Seqwater has embarked on a business process management program it hopes will engender operational excellence and a culture of continuous improvement across the organisation.
The Queensland government statutory authority, which runs water services in southeast Queensland, is working on a "number of projects" across the business aimed at breaking down process silos and making the various parts that make up Seqwater the best they can be.
Seqwater itself is the product of a number of aggregations - originally of water assets from 25 local and state government and corporate entities, and then a further amalgamation of organisations that occurred in 2013.
Process improvement has been in the frame for some time given the variety of assets in the utility's stable and the different way each works; scheduled inspections of water plants being a prime example of process variations between otherwise like assets.
"Whilst there was an overarching process when we actually came to do scheduled inspections … we figured out there are 17 different ways of measuring the same process," Seqwater CIO Shaun Nesbitt told Gartner's business process management summit 2015.
"That's because each water treatment plant may have been inherited from a different council so that's driven a very different view of operations."
Nesbitt said Seqwater had attempted a string of business process management (BPM) initiatives in the years since 2011 before he joined in 2014.
However, all were attempted within a culture of "operational efficiency".
"What we've done over a number of years is to try and drive our costs down and to drive the price of water down over time," he said.
"Our focus to date has been in operational efficiency and obviously that drives a set of behaviours.
"But the lemon has been squeezed. We've squeezed as much as we can out of people and assets. The opportunity now is to link the two together to drive better business operations."
The authority tried a big bang business process management (BPM) project in 2011 that Nesbitt likens to "boiling the ocean".
It "didn't work out too well", he said. Seqwater identified 62 initiatives and completed three.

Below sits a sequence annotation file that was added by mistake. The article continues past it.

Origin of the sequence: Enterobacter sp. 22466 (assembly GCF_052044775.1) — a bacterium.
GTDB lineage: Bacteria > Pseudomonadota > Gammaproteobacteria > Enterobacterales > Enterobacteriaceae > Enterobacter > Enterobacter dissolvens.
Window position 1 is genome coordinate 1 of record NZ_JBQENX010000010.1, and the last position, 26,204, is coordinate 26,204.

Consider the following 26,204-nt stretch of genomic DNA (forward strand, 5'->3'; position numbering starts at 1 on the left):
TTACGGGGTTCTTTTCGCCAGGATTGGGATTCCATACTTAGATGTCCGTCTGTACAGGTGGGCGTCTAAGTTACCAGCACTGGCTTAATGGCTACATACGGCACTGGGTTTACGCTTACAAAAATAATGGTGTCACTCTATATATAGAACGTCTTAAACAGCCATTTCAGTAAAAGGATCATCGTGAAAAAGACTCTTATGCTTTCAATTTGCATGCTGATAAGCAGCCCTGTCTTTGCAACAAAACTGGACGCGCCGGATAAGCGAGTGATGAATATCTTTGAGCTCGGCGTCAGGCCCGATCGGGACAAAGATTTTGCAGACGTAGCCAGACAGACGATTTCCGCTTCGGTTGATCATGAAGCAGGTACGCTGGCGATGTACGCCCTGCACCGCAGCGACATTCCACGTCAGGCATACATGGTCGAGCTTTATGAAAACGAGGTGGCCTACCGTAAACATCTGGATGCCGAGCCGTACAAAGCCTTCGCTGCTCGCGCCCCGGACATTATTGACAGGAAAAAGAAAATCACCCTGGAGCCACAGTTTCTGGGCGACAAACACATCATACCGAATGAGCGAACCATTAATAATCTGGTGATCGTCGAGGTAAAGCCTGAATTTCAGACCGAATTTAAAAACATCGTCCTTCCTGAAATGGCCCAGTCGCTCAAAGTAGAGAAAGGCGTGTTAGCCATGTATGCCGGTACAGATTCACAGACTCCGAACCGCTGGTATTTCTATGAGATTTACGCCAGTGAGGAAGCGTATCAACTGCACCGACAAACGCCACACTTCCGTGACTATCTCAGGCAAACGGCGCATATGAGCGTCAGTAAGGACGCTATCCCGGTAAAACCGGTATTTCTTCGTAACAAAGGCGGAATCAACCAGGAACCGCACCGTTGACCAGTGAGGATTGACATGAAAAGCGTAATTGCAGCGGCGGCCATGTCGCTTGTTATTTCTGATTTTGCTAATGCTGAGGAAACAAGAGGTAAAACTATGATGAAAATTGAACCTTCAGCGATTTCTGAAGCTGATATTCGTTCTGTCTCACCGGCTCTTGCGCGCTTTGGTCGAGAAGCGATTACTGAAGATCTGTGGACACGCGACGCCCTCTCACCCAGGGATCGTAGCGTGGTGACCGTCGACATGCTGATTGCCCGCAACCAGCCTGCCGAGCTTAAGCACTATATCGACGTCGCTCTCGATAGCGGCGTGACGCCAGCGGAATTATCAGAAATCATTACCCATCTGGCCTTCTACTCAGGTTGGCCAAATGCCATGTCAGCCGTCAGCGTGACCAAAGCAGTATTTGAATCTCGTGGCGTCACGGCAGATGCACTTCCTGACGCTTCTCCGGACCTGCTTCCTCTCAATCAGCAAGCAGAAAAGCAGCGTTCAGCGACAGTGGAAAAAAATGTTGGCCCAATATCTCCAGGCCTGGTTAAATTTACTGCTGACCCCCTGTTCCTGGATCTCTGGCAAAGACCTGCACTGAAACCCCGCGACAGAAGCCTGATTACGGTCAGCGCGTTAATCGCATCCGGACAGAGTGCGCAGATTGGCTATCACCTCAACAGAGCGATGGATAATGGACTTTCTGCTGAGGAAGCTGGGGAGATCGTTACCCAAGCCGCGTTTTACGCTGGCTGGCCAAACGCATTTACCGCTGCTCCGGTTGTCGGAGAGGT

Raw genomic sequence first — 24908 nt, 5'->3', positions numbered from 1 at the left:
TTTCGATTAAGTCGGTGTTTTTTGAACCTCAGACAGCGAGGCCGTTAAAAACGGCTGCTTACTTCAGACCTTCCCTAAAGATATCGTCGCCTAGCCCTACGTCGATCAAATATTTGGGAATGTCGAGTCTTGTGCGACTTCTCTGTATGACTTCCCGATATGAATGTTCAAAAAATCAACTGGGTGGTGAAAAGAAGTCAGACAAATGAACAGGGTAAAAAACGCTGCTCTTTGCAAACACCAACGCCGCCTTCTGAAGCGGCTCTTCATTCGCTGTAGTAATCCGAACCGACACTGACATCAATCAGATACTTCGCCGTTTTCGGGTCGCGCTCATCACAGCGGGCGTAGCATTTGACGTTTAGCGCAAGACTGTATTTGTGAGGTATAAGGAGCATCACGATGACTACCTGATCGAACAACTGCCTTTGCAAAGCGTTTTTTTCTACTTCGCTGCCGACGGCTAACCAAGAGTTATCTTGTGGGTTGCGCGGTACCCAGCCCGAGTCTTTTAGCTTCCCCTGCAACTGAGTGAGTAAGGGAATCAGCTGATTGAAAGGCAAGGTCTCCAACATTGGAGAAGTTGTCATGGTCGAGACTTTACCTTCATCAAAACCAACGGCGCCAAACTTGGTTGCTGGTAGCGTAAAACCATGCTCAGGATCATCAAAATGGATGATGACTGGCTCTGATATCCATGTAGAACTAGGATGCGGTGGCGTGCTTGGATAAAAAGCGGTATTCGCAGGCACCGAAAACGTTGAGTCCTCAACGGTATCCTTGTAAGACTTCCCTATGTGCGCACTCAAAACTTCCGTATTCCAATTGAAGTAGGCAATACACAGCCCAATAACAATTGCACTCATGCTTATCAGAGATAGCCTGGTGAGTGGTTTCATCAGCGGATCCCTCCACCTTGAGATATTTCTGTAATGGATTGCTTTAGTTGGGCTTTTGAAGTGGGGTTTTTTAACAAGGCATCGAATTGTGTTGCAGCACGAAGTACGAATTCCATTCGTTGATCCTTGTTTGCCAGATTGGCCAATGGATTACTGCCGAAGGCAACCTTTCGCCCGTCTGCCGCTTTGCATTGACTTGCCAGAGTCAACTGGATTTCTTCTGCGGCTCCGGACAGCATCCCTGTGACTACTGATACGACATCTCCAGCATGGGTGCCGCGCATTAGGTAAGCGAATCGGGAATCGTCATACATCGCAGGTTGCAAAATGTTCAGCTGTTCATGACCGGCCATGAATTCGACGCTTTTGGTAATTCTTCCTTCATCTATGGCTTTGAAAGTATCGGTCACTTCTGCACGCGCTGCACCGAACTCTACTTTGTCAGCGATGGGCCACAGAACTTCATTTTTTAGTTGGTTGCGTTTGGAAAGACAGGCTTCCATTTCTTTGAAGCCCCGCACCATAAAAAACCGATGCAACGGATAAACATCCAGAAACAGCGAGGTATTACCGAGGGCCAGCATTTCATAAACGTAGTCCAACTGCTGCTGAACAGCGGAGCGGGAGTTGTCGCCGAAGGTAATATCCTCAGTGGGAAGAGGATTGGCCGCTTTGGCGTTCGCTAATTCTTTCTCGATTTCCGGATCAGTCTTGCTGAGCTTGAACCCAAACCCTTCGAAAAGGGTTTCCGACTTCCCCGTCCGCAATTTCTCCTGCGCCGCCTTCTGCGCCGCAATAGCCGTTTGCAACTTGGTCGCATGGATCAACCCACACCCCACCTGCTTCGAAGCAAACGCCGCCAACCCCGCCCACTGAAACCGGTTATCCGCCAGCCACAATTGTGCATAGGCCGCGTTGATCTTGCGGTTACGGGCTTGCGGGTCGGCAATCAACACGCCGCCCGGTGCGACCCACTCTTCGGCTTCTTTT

"And ask me how many are still functioning? None," Nesbitt said.
"That just gives you an indication of, 'If it was easy, I think everyone would be doing it'. And I think for us the big bang approach didn't really work."
Subsequent attempts at BPM focused on upskilling staff in Six Sigma, and several ad hoc projects in specific areas of the organisation, some of which were successful but whose benefit was limited by scope.
A new path forward
Now Seqwater has shifted the way it is positioning BPM from an activity designed to engender operational efficiency to one that drives operational excellence.
"The message we're giving back to the organisation is historically we focused on operational efficiency, but the language of the new organisation is now changing," Nesbitt said.
"What we're now talking about is operational excellence and that engenders a whole different set of themes that we can now overlay with what's going on inside our organisation.
"It's more than just removing waste and that's a key message for the organisation."
Structurally, the 'better business' program is about making "lots of small incremental improvements" with business buy-in at every stage of the project.
"The small incremental changes allow us to lock in that change, drive cultural change within the organisation, and then as part of that culture becoming stronger and more capable. Our ability to celebrate the small successes generates a sense of momentum," Nesbitt said.